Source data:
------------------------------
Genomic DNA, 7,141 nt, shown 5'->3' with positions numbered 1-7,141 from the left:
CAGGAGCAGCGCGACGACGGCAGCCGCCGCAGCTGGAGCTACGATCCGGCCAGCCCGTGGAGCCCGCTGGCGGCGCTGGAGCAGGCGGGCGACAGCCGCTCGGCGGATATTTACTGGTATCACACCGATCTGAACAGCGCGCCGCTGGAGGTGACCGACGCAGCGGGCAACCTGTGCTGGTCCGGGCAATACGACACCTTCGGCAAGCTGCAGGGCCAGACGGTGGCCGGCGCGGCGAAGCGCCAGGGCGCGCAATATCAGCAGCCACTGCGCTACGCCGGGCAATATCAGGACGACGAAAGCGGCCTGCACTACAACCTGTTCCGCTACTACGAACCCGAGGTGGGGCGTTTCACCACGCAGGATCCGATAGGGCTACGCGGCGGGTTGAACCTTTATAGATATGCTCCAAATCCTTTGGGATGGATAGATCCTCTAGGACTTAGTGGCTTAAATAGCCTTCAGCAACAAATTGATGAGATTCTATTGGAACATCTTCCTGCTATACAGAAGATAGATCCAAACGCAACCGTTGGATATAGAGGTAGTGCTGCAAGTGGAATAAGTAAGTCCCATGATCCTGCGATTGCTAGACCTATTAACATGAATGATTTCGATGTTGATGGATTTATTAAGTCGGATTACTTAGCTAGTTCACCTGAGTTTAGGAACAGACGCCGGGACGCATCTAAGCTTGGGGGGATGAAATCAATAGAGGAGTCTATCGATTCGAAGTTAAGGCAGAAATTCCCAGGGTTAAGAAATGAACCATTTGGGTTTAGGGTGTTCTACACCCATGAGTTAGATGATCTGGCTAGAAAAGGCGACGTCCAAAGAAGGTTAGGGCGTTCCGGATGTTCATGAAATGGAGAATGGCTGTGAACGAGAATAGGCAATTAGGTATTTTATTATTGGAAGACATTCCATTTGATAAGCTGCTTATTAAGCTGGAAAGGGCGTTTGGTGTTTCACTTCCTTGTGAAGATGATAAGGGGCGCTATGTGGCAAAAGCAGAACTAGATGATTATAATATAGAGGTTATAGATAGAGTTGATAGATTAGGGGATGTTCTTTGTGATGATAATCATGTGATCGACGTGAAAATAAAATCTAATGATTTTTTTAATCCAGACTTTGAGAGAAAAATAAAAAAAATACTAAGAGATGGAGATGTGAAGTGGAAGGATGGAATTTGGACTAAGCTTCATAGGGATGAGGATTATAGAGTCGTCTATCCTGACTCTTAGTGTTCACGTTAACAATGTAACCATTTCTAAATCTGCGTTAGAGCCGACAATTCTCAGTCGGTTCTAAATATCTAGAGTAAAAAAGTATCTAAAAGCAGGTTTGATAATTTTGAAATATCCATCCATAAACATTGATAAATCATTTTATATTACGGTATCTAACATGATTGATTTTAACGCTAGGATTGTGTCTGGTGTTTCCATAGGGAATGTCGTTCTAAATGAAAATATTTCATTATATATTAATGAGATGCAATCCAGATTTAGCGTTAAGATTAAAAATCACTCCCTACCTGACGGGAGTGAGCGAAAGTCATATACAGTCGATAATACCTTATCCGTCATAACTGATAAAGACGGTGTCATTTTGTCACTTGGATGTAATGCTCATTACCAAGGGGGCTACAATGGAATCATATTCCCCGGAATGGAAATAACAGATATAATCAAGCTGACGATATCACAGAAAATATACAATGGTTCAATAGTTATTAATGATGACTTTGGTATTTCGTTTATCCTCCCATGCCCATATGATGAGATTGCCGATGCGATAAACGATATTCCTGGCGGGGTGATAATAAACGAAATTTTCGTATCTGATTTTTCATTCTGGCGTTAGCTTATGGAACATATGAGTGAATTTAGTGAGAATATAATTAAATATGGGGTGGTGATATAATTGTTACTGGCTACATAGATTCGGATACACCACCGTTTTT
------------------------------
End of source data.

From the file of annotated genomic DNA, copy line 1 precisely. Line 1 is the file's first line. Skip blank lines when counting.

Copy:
Genomic DNA, 7,141 nt, shown 5'->3' with positions numbered 1-7,141 from the left: